Slingfin tent reviews

A backpacker above Toxaway Lake, Sawtooth Mountains, Idaho.

The Best Backpacking Gear of 2022

By Michael Lanza

The Maze District of Canyonlands National Park. The Wonderland Trail. The Teton Crest Trail. Yosemite. The Grand Canyon. Glacier National Park. The Ruby Crest Trail. The Pasayten Wilderness. Yellowstone. The Wind River Range. The North Cascades. Idaho’s Sawtooth Mountains. The High Uintas Wilderness. The Tour du Mont Blanc. These are just some of the numerous places where I’ve tested the backpacking gear and apparel reviewed at The Big Outside—so that I can give you honest and thorough, field-tested opinions that help you find the best gear for your adventures.

And that’s exactly how I came up with these picks for today’s best backpacking gear.

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The Slingfin SplitWing Shelter Bundle.

Review: Slingfin SplitWing Ultralight Backpacking Shelter

Ultralight Backpacking Shelter
Slingfin SplitWing Shelter Bundle
$335, 1 lb. 5 oz. (entire bundle, including six DAC stakes weighing 2.4 oz.)

Over nearly three decades of testing and reviewing backpacking gear, I’d say the category that has seen the most technological advances is backpacking tents. Still, a radically different tent comes along only rarely—and the latest is Slingfin’s SplitWing Shelter Bundle, a package of three modular ultralight shelter components that constitutes one of the lightest and most versatile, three-season backpacking shelters available today.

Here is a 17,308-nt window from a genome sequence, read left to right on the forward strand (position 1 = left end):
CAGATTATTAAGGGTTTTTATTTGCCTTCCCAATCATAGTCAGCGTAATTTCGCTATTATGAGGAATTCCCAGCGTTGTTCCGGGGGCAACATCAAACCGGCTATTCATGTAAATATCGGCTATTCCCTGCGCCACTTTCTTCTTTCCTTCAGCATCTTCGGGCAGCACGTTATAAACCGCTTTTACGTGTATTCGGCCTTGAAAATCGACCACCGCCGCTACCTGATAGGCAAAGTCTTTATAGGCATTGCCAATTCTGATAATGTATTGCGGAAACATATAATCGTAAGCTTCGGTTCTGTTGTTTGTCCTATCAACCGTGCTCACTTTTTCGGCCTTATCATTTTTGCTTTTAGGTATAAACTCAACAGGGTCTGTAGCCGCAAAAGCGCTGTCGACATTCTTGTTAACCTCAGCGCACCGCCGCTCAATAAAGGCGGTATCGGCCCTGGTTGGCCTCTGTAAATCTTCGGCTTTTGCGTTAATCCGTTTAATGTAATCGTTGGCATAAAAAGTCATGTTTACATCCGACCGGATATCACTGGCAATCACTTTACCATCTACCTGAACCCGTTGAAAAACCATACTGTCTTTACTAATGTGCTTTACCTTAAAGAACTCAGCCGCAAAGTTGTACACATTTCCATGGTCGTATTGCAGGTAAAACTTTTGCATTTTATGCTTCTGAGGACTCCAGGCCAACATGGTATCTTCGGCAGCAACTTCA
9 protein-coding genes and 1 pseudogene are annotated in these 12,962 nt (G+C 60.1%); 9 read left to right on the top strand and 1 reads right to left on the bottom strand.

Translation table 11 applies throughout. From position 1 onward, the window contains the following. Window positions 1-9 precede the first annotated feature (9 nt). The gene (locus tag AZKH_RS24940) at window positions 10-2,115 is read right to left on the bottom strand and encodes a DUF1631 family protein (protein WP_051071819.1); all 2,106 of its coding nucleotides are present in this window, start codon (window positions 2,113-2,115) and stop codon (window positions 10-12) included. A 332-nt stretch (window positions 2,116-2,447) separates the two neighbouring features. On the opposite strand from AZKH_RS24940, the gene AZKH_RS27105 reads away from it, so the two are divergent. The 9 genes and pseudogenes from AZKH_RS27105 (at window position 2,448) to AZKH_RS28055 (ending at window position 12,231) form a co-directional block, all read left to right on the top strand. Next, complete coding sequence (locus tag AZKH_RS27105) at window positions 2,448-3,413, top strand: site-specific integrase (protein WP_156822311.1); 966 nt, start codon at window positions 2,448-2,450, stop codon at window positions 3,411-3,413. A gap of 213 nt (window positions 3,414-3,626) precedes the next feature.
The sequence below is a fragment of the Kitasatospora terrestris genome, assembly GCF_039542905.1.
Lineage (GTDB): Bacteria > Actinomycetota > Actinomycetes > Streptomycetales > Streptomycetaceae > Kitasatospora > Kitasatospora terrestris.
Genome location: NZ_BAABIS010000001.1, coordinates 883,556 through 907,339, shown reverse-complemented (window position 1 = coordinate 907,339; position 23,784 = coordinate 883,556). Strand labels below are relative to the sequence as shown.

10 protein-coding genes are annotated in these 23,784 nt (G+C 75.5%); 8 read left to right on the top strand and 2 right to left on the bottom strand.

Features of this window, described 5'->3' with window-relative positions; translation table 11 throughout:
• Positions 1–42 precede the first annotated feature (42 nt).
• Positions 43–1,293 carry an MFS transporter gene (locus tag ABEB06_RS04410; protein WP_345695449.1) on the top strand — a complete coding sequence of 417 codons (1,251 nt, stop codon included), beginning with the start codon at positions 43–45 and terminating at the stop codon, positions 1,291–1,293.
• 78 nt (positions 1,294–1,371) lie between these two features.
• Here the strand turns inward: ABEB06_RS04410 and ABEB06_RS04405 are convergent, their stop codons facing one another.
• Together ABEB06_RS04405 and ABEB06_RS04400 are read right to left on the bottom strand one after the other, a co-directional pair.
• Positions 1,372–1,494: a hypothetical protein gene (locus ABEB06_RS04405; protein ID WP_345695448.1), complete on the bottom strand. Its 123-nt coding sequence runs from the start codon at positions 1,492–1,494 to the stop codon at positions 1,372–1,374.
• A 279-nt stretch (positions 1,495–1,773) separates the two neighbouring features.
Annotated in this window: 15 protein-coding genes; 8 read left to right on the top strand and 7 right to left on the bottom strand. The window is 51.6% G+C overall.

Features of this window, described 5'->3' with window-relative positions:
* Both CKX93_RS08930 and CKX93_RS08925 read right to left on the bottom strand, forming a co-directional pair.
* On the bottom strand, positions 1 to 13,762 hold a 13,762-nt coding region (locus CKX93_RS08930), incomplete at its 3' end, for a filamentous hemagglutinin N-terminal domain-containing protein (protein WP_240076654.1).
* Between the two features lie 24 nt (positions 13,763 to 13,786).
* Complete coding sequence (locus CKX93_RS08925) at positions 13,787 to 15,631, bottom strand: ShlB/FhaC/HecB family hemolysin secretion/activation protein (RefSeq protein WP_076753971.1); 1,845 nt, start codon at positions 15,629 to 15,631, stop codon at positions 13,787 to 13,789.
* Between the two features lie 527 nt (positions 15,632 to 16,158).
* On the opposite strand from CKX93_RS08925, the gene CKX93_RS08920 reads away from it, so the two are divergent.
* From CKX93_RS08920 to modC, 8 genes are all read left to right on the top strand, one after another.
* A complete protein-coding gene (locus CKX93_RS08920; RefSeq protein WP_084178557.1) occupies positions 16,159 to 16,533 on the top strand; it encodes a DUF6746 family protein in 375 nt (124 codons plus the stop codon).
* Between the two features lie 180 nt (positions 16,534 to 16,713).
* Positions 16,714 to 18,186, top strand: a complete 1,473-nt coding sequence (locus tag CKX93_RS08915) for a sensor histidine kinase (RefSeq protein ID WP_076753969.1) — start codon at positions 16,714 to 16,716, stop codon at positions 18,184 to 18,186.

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Backpackers watching sunset at a campsite in Titcomb Basin, Wind River Range, Wyoming.

The 10 (Very) Best Backpacking Tents of 2022

By Michael Lanza

A good backpacking tent not only makes your trips more comfortable by keeping you warm and dry in foul weather—it’s critical safety gear and one of the heaviest and most expensive items you’ll carry. You’ll want to find the right tent for your style of backpacking. But how do you choose from the many models out there, which come in a huge range of designs, weights, and prices? Whether you’re shopping for your first backpacking shelter or looking to replace an old one, this article will help make that choice easy for you.

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The Slingfin Portal 2 ultralight backpacking tent in the Grand Canyon.

Gear Review: Slingfin Portal 2 Backpacking Tent

Ultralight Backpacking Tent
Slingfin Portal 2
$485, 2 lbs. 14 oz.

Everyone wants a super lightweight tent—which makes sense: Give that your tent is one of the heaviest pieces of gear you carry, it offers great potential for weight savings. But not everyone wants the drawbacks of an ultralight tent, which can include tight living quarters and, in particular, so-so stability in strong wind. Enter the Slingfin Portal 2, one of the sturdiest sub-three-pound tents out there, as I discovered on a six-day, 74-mile backpacking trip in the Grand Canyon and stormy nights camping at Idaho’s City of Rocks National Reserve.

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Slingfin 2Lite Trek ultralight backpacking tent.

Review: Slingfin 2Lite Trek Ultralight Backpacking Tent

Ultralight Backpacking TentSlingfin 2Lite Trek$329, 2 lbs. 6 The world of ultralight backpacking tents can sometimes resemble a sort of Galapagos Islands of backcountry shelters, where odd-looking species evolve along a track (that probably defies some basic rules of evolution) toward competing goals of becoming stronger and incrementally larger while becoming lighter. Looked at from that perspective, the 2Lite …

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